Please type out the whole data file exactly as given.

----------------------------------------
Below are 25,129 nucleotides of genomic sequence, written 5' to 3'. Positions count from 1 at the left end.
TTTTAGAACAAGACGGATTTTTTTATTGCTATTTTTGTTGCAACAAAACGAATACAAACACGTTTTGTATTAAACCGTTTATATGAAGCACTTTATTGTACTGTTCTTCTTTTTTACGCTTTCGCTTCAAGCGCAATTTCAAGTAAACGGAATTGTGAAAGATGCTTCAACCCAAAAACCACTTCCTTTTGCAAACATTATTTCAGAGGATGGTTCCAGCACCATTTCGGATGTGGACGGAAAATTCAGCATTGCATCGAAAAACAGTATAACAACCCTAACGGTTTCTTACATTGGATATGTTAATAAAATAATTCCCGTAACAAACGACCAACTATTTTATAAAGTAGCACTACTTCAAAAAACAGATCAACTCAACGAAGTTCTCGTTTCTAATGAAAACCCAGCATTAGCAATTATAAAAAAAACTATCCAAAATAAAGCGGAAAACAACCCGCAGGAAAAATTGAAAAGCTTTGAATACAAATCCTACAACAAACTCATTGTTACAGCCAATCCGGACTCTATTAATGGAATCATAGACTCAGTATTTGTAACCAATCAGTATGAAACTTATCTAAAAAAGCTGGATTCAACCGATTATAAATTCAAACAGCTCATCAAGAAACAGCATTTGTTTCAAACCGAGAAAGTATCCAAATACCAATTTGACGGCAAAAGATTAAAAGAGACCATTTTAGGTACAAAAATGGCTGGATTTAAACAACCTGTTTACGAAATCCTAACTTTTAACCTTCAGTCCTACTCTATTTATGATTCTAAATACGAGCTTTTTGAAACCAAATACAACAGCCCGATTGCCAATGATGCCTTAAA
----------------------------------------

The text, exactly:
Below are 25,129 nucleotides of genomic sequence, written 5' to 3'. Positions count from 1 at the left end.
TTTTAGAACAAGACGGATTTTTTTATTGCTATTTTTGTTGCAACAAAACGAATACAAACACGTTTTGTATTAAACCGTTTATATGAAGCACTTTATTGTACTGTTCTTCTTTTTTACGCTTTCGCTTCAAGCGCAATTTCAAGTAAACGGAATTGTGAAAGATGCTTCAACCCAAAAACCACTTCCTTTTGCAAACATTATTTCAGAGGATGGTTCCAGCACCATTTCGGATGTGGACGGAAAATTCAGCATTGCATCGAAAAACAGTATAACAACCCTAACGGTTTCTTACATTGGATATGTTAATAAAATAATTCCCGTAACAAACGACCAACTATTTTATAAAGTAGCACTACTTCAAAAAACAGATCAACTCAACGAAGTTCTCGTTTCTAATGAAAACCCAGCATTAGCAATTATAAAAAAAACTATCCAAAATAAAGCGGAAAACAACCCGCAGGAAAAATTGAAAAGCTTTGAATACAAATCCTACAACAAACTCATTGTTACAGCCAATCCGGACTCTATTAATGGAATCATAGACTCAGTATTTGTAACCAATCAGTATGAAACTTATCTAAAAAAGCTGGATTCAACCGATTATAAATTCAAACAGCTCATCAAGAAACAGCATTTGTTTCAAACCGAGAAAGTATCCAAATACCAATTTGACGGCAAAAGATTAAAAGAGACCATTTTAGGTACAAAAATGGCTGGATTTAAACAACCTGTTTACGAAATCCTAACTTTTAACCTTCAGTCCTACTCTATTTATGATTCTAAATACGAGCTTTTTGAAACCAAATACAACAGCCCGATTGCCAATGATGCCTTAAA